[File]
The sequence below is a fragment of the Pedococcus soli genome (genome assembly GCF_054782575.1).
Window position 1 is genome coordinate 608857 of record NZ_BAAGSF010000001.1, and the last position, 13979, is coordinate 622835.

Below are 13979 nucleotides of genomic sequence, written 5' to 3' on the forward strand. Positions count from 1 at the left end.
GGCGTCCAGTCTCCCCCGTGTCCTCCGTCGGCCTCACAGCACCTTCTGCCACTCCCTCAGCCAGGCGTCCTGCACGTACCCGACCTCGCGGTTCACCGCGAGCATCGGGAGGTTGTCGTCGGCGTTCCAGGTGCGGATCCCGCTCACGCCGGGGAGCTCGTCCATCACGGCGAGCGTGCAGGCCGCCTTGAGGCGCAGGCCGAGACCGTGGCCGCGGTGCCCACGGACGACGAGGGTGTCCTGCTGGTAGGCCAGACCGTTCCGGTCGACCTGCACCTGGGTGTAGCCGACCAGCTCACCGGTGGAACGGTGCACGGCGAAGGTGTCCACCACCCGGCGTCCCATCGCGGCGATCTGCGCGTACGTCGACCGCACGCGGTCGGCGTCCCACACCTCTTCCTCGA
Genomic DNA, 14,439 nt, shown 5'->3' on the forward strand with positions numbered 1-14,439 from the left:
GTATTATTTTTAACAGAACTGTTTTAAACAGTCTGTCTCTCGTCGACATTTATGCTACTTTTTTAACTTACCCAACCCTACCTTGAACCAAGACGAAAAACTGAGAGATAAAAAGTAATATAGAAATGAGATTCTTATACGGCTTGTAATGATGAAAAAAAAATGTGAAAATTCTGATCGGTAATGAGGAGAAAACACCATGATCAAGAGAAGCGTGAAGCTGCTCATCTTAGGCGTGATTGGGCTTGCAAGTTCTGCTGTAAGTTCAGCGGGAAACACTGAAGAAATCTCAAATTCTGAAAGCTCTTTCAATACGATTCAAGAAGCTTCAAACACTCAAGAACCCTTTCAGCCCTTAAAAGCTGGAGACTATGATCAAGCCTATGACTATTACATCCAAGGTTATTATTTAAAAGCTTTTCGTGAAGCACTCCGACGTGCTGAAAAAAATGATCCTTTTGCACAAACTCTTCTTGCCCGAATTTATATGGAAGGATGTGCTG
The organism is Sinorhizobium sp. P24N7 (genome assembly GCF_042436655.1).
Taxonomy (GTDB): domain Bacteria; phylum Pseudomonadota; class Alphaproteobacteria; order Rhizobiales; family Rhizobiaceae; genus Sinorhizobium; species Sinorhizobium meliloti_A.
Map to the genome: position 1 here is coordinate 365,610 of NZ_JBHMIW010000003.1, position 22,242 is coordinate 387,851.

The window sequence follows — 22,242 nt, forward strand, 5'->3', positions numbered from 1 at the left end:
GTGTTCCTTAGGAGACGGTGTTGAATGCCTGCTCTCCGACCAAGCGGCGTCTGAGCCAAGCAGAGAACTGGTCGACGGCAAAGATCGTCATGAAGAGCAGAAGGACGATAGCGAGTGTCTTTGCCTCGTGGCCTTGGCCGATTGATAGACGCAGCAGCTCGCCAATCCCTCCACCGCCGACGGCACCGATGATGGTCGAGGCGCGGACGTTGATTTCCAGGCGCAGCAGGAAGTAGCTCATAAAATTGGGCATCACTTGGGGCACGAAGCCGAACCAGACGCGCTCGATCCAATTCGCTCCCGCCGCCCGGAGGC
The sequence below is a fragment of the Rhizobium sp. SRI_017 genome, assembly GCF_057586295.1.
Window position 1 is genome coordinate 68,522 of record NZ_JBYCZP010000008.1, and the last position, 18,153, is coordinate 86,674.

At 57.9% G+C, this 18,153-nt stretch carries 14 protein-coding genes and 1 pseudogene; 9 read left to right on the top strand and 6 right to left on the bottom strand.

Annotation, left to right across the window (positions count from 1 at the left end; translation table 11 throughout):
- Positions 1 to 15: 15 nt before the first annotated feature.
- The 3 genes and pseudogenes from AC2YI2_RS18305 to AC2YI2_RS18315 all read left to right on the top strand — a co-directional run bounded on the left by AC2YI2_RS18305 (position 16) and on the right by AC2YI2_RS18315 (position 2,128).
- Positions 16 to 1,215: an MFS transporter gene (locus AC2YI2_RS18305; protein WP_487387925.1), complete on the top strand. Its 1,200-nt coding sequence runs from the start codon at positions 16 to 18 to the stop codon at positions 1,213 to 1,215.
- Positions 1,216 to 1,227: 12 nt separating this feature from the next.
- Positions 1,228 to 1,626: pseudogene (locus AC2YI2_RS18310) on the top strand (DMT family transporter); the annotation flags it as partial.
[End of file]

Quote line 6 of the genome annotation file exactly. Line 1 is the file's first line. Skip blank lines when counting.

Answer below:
GTATTATTTTTAACAGAACTGTTTTAAACAGTCTGTCTCTCGTCGACATTTATGCTACTTTTTTAACTTACCCAACCCTACCTTGAACCAAGACGAAAAACTGAGAGATAAAAAGTAATATAGAAATGAGATTCTTATACGGCTTGTAATGATGAAAAAAAAATGTGAAAATTCTGATCGGTAATGAGGAGAAAACACCATGATCAAGAGAAGCGTGAAGCTGCTCATCTTAGGCGTGATTGGGCTTGCAAGTTCTGCTGTAAGTTCAGCGGGAAACACTGAAGAAATCTCAAATTCTGAAAGCTCTTTCAATACGATTCAAGAAGCTTCAAACACTCAAGAACCCTTTCAGCCCTTAAAAGCTGGAGACTATGATCAAGCCTATGACTATTACATCCAAGGTTATTATTTAAAAGCTTTTCGTGAAGCACTCCGACGTGCTGAAAAAAATGATCCTTTTGCACAAACTCTTCTTGCCCGAATTTATATGGAAGGATGTGCTG